Against this, we must factor in the changing approach to the pandemic from governments around the world and here in Australia, where the strategy of living with the virus has prevailed over eradication.

This offers a little more confidence to commercial property tenants.

The return of students and tourists, and eventual return to more typical levels of immigration, will further boost demand and underpin economic growth.

Learning from the GFC

Whilst the winners and losers in the sector are clear, there’s a more important point to consider: after the global financial crisis, AREITs returned to their knitting.

Ambitious expansion plans were wound back, leverage was reduced and management attention returned to the reliability and stability of the income streams.

The pandemic has proved the value of these changes. The sector hasn’t just survived but, in most cases, has prospered. Few expected that 18 months ago.

Reporting season revealed that net tangible assets per share rose almost 10%, the best performance in years.

Debt levels are at historic lows and occupancy, at 95% across the sector, hasn’t fallen anywhere near as many feared it might.

At the beginning of the pandemic, REITs became priced for oblivion. Subsequent experience has proved their enduring qualities which, even now, are not yet fully appreciated.

My reading list

Income-oriented investors who want to learn more about how to assess opportunities in commercial real estate may find APN’s Little Book of Big Property helpful.

APN's Little Book of Big Property

If you like the sound of a 5%-plus yield, supported by secure, sustainably growing income streams, I highly recommend taking 30 minutes or so to read it.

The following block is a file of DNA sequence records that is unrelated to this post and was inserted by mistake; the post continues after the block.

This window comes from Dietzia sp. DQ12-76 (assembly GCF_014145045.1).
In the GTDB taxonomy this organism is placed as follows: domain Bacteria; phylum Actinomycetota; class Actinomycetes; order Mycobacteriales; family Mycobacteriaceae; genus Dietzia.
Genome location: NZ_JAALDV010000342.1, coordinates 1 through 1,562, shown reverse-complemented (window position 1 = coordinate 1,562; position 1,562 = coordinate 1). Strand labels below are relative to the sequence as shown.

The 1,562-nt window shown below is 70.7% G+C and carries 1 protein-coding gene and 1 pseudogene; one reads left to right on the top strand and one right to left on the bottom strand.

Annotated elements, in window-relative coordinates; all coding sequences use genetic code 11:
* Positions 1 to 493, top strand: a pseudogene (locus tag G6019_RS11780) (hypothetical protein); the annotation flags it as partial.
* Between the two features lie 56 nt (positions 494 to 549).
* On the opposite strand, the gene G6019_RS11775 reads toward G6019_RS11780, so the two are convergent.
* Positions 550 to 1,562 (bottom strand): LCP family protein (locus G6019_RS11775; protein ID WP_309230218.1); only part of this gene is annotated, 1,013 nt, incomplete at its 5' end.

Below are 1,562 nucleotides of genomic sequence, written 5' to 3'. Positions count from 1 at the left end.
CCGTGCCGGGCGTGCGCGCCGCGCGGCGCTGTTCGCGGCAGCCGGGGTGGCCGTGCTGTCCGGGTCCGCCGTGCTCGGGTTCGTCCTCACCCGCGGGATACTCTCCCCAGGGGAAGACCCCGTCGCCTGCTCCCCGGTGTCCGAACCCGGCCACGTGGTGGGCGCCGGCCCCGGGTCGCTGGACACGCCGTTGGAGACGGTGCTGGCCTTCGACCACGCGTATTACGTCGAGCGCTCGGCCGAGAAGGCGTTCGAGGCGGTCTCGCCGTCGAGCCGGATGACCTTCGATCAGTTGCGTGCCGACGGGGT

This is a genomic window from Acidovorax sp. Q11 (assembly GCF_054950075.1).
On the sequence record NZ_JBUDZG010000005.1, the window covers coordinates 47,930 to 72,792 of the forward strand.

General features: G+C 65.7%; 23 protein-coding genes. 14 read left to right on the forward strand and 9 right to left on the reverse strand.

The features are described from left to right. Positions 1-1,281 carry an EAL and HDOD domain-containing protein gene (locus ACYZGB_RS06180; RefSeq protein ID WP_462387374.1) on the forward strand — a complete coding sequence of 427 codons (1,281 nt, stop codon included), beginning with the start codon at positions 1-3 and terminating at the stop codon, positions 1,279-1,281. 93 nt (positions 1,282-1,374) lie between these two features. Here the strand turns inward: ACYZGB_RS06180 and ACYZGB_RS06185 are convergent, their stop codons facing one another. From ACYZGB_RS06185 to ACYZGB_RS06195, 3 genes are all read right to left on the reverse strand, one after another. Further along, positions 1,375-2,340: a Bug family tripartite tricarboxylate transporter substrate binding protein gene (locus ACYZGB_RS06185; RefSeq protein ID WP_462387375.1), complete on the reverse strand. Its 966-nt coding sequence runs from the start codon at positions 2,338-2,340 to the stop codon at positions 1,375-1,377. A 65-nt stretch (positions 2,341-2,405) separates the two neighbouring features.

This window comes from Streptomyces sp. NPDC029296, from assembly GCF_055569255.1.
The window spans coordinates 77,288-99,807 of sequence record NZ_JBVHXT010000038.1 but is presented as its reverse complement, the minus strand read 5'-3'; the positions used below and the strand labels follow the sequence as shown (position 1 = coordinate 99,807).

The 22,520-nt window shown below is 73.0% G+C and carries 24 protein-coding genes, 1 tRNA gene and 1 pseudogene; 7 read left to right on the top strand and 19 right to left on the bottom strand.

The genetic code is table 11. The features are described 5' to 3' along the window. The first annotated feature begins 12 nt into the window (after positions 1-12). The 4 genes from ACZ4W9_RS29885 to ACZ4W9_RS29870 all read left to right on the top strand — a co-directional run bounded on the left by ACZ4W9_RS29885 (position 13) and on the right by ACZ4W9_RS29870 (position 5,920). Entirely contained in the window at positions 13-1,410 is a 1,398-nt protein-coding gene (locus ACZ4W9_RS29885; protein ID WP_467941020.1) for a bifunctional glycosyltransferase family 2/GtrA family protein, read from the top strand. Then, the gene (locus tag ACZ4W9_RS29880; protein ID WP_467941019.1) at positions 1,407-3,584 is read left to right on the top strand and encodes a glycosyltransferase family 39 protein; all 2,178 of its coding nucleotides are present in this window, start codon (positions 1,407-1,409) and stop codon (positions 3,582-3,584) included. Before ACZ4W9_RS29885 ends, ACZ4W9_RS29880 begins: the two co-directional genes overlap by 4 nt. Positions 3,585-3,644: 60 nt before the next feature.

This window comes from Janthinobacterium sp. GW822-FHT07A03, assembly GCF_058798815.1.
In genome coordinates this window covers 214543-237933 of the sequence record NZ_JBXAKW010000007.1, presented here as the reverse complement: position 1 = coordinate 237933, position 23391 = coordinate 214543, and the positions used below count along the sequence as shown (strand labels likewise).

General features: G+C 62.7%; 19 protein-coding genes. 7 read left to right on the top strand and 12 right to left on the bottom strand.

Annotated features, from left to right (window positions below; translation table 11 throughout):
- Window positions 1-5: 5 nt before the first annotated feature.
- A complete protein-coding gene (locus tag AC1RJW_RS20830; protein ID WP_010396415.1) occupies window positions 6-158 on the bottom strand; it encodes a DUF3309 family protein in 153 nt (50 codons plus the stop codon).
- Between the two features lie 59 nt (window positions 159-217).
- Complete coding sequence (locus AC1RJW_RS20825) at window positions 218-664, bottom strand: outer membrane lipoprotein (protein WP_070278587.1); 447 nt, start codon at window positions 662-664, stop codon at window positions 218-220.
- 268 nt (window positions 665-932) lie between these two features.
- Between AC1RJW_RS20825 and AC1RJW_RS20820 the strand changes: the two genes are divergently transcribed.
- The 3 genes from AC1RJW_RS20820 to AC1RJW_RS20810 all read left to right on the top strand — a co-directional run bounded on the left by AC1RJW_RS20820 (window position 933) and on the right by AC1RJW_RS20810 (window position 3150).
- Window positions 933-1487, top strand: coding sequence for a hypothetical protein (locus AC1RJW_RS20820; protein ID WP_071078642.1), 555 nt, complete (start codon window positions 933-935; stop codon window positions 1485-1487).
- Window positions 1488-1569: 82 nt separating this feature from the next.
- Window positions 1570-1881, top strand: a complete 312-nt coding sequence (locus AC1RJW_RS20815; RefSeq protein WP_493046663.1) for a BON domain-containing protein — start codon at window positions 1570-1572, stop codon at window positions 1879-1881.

Investing with APN Real Estate Securities

APN Real Estate Securities (RES) is a specialist investment manager that actively manages portfolios of listed property securities. Since inception in 1998, our deep understanding of real estate and “property for income” philosophy, together with a highly disciplined investment approach has been the backbone of our performance.

Our team of investment professionals possess real estate experience spanning several property cycles. Our investment decisions are supported by extensive research and valuation processes that have been developed over more than two decades.

RES became part of Dexus (ASX: DXS) in August 2021. Dexus is one of Australia’s leading fully integrated real estate groups, with over 35 years of expertise in property investment, funds management, asset management and development. (VIEW LINK)

To find out more about the income options that APN Real Estate Securities provide, please visit our website or click the 'CONTACT' button below.

Managed Fund
APN AREIT Fund
Australian Property

1 fund mentioned

Pete Morrissey
Head of Real Estate Securities
APN Real Estate Securities (part of Dexus)

Pete joined APN in 2006 and in January 2019 transitioned into his new role, becoming responsible for management of APN’s suite of real estate securities funds. Pete is now also the dedicated Fund Manager of the APN AREIT Fund